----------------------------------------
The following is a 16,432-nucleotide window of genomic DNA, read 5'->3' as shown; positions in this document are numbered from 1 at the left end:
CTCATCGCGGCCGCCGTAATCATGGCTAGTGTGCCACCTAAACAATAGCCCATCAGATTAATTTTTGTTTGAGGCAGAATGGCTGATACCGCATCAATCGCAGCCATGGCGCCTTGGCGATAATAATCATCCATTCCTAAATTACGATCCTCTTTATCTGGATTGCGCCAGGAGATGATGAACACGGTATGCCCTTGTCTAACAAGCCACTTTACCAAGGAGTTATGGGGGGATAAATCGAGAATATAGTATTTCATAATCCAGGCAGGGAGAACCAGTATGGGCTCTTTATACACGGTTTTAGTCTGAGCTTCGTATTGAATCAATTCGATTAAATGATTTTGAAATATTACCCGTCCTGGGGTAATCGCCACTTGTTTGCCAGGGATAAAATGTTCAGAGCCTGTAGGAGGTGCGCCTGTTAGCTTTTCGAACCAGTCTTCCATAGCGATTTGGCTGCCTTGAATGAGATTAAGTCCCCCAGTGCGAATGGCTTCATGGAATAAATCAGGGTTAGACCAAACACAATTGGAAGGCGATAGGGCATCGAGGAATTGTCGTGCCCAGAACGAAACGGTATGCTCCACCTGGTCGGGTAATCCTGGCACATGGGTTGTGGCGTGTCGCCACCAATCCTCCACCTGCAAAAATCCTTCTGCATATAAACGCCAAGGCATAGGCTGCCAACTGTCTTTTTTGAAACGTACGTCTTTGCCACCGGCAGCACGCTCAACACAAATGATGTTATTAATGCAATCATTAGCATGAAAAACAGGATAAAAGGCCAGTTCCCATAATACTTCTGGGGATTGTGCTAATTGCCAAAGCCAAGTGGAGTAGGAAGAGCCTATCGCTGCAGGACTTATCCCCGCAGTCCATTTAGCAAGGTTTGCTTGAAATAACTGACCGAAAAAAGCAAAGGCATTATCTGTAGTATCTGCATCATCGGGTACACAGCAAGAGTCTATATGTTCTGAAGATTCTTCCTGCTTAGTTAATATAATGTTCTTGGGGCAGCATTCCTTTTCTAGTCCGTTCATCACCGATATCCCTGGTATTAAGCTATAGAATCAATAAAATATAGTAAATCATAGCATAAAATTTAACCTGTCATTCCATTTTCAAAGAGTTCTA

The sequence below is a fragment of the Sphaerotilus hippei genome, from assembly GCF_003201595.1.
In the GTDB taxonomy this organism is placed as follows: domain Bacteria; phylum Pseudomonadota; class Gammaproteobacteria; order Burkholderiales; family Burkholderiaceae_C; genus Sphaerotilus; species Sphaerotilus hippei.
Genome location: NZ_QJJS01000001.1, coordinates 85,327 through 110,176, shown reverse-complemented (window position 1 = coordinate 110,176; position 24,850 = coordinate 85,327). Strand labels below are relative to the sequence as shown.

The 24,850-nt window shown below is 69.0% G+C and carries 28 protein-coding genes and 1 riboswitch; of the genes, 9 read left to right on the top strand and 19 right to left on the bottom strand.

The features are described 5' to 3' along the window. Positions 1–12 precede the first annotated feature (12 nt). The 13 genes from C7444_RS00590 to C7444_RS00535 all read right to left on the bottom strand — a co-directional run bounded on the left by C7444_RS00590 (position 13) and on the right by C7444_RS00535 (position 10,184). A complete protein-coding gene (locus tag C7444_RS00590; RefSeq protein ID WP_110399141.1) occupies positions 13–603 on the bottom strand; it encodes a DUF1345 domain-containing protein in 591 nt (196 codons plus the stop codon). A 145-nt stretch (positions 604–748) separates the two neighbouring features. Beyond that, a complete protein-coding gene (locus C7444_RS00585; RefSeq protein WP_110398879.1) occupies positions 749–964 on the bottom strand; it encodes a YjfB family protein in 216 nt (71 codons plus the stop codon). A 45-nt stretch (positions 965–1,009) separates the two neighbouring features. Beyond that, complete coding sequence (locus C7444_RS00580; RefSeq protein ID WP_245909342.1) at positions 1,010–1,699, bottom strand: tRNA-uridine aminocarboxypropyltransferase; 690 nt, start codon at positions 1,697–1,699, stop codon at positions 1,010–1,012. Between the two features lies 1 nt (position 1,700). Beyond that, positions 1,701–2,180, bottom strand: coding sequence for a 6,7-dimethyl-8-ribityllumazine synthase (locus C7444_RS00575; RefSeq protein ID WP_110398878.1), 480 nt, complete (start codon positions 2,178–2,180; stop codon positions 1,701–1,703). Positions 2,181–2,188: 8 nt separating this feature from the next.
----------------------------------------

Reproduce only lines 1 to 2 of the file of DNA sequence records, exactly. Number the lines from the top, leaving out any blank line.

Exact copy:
The following is a 16,432-nucleotide window of genomic DNA, read 5'->3' as shown; positions in this document are numbered from 1 at the left end:
CTCATCGCGGCCGCCGTAATCATGGCTAGTGTGCCACCTAAACAATAGCCCATCAGATTAATTTTTGTTTGAGGCAGAATGGCTGATACCGCATCAATCGCAGCCATGGCGCCTTGGCGATAATAATCATCCATTCCTAAATTACGATCCTCTTTATCTGGATTGCGCCAGGAGATGATGAACACGGTATGCCCTTGTCTAACAAGCCACTTTACCAAGGAGTTATGGGGGGATAAATCGAGAATATAGTATTTCATAATCCAGGCAGGGAGAACCAGTATGGGCTCTTTATACACGGTTTTAGTCTGAGCTTCGTATTGAATCAATTCGATTAAATGATTTTGAAATATTACCCGTCCTGGGGTAATCGCCACTTGTTTGCCAGGGATAAAATGTTCAGAGCCTGTAGGAGGTGCGCCTGTTAGCTTTTCGAACCAGTCTTCCATAGCGATTTGGCTGCCTTGAATGAGATTAAGTCCCCCAGTGCGAATGGCTTCATGGAATAAATCAGGGTTAGACCAAACACAATTGGAAGGCGATAGGGCATCGAGGAATTGTCGTGCCCAGAACGAAACGGTATGCTCCACCTGGTCGGGTAATCCTGGCACATGGGTTGTGGCGTGTCGCCACCAATCCTCCACCTGCAAAAATCCTTCTGCATATAAACGCCAAGGCATAGGCTGCCAACTGTCTTTTTTGAAACGTACGTCTTTGCCACCGGCAGCACGCTCAACACAAATGATGTTATTAATGCAATCATTAGCATGAAAAACAGGATAAAAGGCCAGTTCCCATAATACTTCTGGGGATTGTGCTAATTGCCAAAGCCAAGTGGAGTAGGAAGAGCCTATCGCTGCAGGACTTATCCCCGCAGTCCATTTAGCAAGGTTTGCTTGAAATAACTGACCGAAAAAAGCAAAGGCATTATCTGTAGTATCTGCATCATCGGGTACACAGCAAGAGTCTATATGTTCTGAAGATTCTTCCTGCTTAGTTAATATAATGTTCTTGGGGCAGCATTCCTTTTCTAGTCCGTTCATCACCGATATCCCTGGTATTAAGCTATAGAATCAATAAAATATAGTAAATCATAGCATAAAATTTAACCTGTCATTCCATTTTCAAAGAGTTCTA